Tennessee v. Lane (02-1667), Sabri v. United States (03-44), Grupo Dataflux v. Atlas Global Group, L.P. (02-1689), Till v. SCS Credit Corp. (02-1016), Tennessee Student Assistance Corp. v. Hood (02-1606) and Ward v. South Carolina (03-1304)

May 18, 2004 Supreme Court Update

Greetings Court fans!
We're in the homestretch of the Term, and so unsurprisingly, the Court issued five opinions on Monday. They still have 32 opinions outstanding, though, so they have some work to do before the end of June. For those of you keeping score, after Monday, the Chief is in the lead with 7 majority opinions. Kennedy, Thomas and Breyer are tied for last with 4 opinions each.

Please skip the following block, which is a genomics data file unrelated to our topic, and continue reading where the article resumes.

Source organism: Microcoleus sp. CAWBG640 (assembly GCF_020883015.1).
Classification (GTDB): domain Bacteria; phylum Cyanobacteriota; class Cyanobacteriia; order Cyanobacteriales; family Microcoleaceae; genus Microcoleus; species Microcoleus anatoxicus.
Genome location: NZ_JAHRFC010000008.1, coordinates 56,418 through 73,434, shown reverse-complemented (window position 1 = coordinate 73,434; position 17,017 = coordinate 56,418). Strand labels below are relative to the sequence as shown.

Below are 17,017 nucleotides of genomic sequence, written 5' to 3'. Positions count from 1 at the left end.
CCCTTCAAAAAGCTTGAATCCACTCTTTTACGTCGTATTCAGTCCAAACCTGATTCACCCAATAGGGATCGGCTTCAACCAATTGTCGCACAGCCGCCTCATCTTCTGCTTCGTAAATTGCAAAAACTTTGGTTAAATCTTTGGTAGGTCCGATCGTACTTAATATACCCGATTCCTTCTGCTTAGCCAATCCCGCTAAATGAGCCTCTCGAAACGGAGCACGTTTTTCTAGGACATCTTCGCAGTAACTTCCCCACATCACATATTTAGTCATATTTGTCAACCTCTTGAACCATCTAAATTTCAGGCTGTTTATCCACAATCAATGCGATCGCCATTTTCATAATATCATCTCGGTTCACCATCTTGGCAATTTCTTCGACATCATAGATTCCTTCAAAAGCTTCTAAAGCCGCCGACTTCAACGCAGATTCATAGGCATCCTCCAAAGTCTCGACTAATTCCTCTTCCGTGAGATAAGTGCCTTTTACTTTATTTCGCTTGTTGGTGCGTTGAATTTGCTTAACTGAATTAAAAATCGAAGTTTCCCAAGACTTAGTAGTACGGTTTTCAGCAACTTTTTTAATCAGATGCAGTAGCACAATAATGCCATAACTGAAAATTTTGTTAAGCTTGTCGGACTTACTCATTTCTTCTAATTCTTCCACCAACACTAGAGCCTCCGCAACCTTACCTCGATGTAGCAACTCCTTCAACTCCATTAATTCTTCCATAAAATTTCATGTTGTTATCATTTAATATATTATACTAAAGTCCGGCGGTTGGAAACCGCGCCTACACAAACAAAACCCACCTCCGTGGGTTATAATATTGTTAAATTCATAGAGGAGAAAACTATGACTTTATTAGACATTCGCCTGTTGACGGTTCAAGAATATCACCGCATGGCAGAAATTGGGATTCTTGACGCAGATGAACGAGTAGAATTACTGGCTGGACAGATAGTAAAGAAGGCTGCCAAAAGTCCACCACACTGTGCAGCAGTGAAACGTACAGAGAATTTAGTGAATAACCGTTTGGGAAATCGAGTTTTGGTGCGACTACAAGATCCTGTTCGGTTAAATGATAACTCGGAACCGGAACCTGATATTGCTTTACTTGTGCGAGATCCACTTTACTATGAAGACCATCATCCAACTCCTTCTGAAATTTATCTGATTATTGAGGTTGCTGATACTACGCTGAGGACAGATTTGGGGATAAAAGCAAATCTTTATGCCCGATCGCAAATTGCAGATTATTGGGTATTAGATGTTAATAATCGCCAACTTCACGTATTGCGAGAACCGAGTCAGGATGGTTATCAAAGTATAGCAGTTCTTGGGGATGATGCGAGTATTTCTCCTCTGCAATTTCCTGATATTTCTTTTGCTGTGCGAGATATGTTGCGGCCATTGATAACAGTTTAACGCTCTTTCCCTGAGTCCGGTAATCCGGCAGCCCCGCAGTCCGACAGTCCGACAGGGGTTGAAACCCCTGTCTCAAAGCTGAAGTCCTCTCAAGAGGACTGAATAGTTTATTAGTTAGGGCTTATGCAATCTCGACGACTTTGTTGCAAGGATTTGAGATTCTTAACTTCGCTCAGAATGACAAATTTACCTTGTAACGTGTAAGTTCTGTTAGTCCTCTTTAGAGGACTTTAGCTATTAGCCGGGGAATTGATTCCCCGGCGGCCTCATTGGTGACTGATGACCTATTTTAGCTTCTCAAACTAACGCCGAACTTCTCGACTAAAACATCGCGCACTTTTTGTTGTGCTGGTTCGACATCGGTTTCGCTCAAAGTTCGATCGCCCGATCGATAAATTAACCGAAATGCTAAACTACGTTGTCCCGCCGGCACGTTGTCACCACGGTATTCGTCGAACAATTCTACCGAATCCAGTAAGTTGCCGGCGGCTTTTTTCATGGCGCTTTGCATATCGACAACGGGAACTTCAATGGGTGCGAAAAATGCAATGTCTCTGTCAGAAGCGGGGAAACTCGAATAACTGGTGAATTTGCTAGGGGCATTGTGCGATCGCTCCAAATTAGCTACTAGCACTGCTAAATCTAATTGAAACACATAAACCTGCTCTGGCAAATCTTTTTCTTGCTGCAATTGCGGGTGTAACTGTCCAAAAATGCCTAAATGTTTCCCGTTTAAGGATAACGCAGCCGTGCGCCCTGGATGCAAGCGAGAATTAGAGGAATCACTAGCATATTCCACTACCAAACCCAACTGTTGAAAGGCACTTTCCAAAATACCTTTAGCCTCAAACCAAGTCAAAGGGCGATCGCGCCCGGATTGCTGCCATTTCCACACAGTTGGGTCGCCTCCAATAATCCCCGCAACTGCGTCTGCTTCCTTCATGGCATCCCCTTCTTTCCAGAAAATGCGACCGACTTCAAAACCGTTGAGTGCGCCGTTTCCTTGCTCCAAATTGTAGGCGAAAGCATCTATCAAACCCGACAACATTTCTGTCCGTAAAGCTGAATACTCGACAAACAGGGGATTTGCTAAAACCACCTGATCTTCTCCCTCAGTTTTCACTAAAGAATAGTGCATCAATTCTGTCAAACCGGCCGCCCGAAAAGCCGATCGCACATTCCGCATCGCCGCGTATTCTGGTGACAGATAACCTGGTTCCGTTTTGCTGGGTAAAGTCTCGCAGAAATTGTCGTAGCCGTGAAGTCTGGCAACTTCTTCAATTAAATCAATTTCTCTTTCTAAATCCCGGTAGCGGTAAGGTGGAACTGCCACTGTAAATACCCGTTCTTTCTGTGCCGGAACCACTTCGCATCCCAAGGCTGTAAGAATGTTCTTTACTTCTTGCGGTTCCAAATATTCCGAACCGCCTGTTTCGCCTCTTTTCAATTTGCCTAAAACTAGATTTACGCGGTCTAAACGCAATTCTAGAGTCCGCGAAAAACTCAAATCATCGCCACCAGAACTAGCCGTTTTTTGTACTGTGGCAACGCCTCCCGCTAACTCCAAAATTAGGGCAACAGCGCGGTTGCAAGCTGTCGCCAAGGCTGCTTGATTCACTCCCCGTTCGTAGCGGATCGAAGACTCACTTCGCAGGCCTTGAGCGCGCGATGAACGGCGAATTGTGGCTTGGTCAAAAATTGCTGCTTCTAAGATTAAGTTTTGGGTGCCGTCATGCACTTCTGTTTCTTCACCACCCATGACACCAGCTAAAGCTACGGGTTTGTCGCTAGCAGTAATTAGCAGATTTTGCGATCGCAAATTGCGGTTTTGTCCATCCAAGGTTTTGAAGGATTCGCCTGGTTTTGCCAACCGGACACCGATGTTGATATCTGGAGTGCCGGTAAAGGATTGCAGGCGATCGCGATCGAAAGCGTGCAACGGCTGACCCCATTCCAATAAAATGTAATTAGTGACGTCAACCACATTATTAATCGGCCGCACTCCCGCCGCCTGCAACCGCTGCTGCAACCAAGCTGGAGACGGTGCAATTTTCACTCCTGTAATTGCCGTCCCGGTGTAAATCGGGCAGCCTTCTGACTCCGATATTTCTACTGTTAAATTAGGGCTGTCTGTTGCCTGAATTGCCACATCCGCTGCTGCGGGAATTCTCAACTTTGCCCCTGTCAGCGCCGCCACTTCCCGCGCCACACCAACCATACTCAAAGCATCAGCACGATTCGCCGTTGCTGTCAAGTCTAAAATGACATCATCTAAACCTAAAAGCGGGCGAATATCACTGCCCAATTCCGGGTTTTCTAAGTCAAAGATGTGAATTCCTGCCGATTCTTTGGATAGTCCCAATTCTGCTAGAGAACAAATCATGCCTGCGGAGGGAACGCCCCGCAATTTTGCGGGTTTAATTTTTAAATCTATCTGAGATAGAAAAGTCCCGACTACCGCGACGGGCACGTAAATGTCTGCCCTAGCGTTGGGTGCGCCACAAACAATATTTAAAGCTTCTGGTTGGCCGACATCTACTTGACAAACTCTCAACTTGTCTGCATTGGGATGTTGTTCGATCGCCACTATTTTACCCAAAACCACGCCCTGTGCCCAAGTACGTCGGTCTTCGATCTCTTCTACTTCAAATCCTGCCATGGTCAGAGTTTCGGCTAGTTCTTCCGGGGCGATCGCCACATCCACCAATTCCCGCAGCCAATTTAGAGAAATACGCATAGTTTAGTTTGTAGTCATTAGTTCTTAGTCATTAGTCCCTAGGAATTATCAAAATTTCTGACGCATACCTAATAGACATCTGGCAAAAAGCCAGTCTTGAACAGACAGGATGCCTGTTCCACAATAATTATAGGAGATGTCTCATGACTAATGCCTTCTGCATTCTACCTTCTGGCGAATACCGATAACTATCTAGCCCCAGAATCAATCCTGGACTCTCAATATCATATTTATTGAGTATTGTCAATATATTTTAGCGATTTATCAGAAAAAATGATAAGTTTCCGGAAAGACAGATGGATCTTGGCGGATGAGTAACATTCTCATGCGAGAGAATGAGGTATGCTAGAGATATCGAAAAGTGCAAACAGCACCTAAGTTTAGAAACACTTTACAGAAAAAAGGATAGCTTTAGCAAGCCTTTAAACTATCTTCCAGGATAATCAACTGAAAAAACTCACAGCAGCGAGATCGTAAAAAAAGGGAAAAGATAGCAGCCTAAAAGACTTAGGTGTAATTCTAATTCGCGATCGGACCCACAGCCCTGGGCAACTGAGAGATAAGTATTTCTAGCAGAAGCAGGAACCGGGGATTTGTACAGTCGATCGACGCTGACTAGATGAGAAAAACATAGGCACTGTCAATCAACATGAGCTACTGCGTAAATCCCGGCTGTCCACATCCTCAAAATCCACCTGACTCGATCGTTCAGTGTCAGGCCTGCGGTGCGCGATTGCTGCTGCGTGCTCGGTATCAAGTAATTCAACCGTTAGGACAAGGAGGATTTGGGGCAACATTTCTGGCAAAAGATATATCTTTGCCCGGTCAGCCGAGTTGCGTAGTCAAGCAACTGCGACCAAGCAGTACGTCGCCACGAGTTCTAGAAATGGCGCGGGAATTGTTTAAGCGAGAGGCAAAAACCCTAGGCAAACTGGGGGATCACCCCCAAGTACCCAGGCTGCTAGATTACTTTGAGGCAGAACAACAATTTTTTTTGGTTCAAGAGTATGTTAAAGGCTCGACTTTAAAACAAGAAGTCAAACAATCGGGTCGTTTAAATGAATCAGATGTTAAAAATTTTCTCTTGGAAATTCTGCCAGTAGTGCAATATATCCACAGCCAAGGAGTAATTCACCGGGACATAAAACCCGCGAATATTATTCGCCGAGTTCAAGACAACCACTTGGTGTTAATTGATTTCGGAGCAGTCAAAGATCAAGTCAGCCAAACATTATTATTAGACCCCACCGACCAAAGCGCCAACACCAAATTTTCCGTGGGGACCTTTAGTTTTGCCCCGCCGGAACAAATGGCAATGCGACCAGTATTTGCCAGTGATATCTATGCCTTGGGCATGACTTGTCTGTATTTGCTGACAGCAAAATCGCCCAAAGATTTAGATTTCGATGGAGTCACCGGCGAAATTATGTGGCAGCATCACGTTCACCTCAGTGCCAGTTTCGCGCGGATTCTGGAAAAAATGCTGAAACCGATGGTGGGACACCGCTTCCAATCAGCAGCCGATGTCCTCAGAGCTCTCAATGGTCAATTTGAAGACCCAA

I'll begin with the big news from Monday, Tennessee v. Lane (02-1667). In this case, the Court (opinion by Stevens for himself, O'Connor, Souter, Ginsburg and Breyer) upheld Title II of the Americans with Disabilities Act against an Eleventh Amendment challenge. Lane, a paraplegic, was forced to crawl up the stairs in a courthouse that lacked an elevator and was then arrested for "failure to appear" when he refused to crawl up the stairs for a subsequent court appearance. (I am not making up these facts.) He filed suit against the State of Tennessee claiming that it violated Title II of the ADA, which prohibits discrimination in public programs, activities and services, by denying him access to its courts. The state defended by arguing that the ADA as applied to it violated the Eleventh Amendment, but the Court rejected that argument. To determine whether Congress has validly abrogated state sovereign immunity, the Court asks two questions: (1) Did Congress unequivocally express its intent to abrogate state sovereign immunity? and (2) Did Congress act pursuant to a valid grant of constitutional authority? Here, the first question is easy; Congress expressly said that it intended to abrogate state immunity. The real debate, as in most of the recent federalism cases, is on the second question. Congress may abrogate a state's sovereign immunity when it does so as an exercise of its power under Section 5 of the Fourteenth Amendment to enforce that amendment. Under Section 5, Congress has broad authority -- it may both remedy and deter violations of rights protected by the Fourteenth Amendment, and so therefore may prohibit conduct that its not itself unconstitutional. So long as there is a "congruence and proportionality" between the injury to be prevented and the means chosen for that end, the legislation is valid. Applying this test in 2001, the Court held that Title I of the ADA (which prohibits discrimination in employment) violated the Eleventh Amendment. Title II is different, however, and so leads to a different result. Title II seeks to prohibit irrational discrimination, but it also seeks to enforce other constitutional guarantees such as the right of access to the courts. To determine whether Title II validly enforces these rights, the Court must evaluate the harm it was designed to address, and on this front, there is no doubt that Title II was enacted against a backdrop of pervasive unequal treatment in the administration of state services and programs. (Stevens runs through numerous examples of such unequal treatment, documented in the statute books, court opinions, congressional reports, and congressional testimony.) The final question is whether Title II is an appropriate response to this history of unequal treatment. On this again, Stevens had no problem. Title II requires accessibility to public programs, and this is congruent and proportional to the object of enforcing the right of access to the courts. Title II, as applied to cases implicating the fundamental right of access to courts, is therefore a valid exercise of congressional power.